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Gun retailers get a unique merchant code that could help flag suspicious sales

Stephanie Hughes Sep 12, 2022
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Introducing a unique merchant code for gun retailers could help the financial services industry spot suspicious activity. Brandon Bell/Getty Images

Gun retailers get a unique merchant code that could help flag suspicious sales

Stephanie Hughes Sep 12, 2022
Heard on:
Introducing a unique merchant code for gun retailers could help the financial services industry spot suspicious activity. Brandon Bell/Getty Images
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Did you know that when a credit card company processes a payment it uses different codes to signify different kinds of retailers? There’s a code for pet supply stores. Another one for florists.

For years now, there’s been pressure on the financial industry to create a unique merchant category code for stores that sell guns and ammunition to make it easier to flag suspicious sales.

Then, late last week, Amalgamated Bank announced that its application to an international global standards body to receive just such a code had been granted. 

Since we started using credit cards about 70 years ago, gun and ammunition merchants have been part of the “miscellaneous” category, along with map stores, magic shops and places that sell mostly ice. 

“Digital payments are increasingly widely used, and have been more frequently used for actually purchasing guns,” said Lisa Ellis, who studies payments at the equity research firm MoffettNathanson. “I think historically that was a purchase made in cash.”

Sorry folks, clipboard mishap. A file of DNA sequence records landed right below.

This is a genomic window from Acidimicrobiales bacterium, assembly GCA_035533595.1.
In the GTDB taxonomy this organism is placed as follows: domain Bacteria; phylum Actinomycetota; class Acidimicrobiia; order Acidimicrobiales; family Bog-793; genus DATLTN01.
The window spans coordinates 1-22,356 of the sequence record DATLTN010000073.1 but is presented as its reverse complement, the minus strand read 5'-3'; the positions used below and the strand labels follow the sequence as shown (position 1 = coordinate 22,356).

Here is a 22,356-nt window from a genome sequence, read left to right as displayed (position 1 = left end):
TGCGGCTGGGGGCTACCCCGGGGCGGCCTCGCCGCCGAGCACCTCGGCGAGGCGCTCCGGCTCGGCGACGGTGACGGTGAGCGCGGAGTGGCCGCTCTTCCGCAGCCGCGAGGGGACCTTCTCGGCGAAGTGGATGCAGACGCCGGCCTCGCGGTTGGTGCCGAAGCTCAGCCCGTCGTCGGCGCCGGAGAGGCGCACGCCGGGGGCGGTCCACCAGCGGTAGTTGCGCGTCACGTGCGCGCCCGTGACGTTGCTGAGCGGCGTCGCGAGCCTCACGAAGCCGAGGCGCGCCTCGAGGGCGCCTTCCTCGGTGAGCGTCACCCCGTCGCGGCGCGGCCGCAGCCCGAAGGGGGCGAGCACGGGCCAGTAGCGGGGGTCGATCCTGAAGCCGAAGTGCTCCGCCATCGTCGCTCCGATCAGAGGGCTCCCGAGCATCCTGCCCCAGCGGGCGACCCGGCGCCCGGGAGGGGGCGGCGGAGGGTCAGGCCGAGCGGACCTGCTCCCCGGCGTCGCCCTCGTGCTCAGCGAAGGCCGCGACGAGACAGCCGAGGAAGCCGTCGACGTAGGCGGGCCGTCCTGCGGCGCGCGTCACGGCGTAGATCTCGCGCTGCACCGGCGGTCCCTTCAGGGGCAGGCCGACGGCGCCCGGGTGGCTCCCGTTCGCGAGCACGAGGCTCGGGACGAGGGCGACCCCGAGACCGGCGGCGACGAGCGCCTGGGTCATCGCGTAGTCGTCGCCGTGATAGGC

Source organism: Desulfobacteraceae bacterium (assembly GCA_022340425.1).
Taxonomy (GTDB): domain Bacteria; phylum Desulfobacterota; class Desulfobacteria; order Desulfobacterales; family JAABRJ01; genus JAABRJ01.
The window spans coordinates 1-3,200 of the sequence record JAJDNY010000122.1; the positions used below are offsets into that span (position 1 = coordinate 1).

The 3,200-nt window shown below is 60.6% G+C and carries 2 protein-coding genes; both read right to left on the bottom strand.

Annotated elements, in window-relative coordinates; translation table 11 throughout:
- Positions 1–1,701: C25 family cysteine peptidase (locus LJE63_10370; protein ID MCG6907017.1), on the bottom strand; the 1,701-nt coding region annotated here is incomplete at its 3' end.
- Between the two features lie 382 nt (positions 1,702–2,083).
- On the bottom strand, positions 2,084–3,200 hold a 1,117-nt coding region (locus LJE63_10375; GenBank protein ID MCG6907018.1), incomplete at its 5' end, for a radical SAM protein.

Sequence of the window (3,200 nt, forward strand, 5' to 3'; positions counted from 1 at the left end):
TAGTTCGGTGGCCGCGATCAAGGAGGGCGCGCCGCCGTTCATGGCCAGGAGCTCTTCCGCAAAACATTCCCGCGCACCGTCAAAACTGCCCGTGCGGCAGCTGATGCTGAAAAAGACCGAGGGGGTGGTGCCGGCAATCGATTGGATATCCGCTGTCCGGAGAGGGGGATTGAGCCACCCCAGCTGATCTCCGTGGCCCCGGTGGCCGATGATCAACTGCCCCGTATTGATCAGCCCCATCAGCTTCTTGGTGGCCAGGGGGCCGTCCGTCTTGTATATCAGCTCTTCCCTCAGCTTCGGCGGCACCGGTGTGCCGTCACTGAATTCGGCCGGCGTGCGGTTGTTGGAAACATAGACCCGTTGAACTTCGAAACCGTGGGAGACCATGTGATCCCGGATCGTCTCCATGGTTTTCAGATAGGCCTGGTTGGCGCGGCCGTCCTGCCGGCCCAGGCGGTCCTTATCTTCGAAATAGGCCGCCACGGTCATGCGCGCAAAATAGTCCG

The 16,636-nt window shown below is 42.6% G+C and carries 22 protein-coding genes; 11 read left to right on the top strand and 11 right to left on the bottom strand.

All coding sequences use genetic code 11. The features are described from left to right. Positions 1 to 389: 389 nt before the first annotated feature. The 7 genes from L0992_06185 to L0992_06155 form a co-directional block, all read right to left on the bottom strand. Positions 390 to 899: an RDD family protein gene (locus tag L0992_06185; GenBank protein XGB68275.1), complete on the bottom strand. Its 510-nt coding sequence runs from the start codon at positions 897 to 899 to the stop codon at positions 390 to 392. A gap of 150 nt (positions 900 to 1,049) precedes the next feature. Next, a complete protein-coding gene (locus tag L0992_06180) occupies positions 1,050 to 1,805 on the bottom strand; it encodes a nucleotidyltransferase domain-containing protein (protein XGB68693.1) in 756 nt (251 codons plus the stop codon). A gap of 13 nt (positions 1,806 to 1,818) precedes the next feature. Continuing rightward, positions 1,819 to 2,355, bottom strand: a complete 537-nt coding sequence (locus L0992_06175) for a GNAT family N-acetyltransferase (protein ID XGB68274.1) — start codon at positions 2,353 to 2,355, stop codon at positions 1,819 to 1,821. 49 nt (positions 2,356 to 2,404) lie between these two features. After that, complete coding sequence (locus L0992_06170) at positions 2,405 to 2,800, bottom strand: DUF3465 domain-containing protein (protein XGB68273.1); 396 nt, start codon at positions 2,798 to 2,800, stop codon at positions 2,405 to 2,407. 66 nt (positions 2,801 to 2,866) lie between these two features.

The idea behind introducing this unique code for gun retailers is to help the financial services industry spot suspicious activity so it can report it to the Treasury Department. 

“There’s been work done showing that before a lot of the mass shootings, the shooters involved oftentimes bought a significant number of firearms within just a few weeks of when the shooting occurred,” said Columbia Law School professor Kathryn Judge. “So there’s hope you could identify these patterns of behavior.”

And maybe even stop a shooting before it occurs. 

Judge pointed out banks and credit card companies have a long history of flagging legal transactions that might be indicators of illegal activity. 

She said for this to work, there will need to be a system to filter those red flags. 

“Like actually, ‘Oh, like, there really is something here that’s suspicious,’ and then turn it over to the FBI or local law enforcement in a timely way. And those are mechanisms that don’t yet exist,” she said.

Judge said the financial industry tends to overreport, which means there could be more data going to the Treasury Department than it’s prepared to deal with. 

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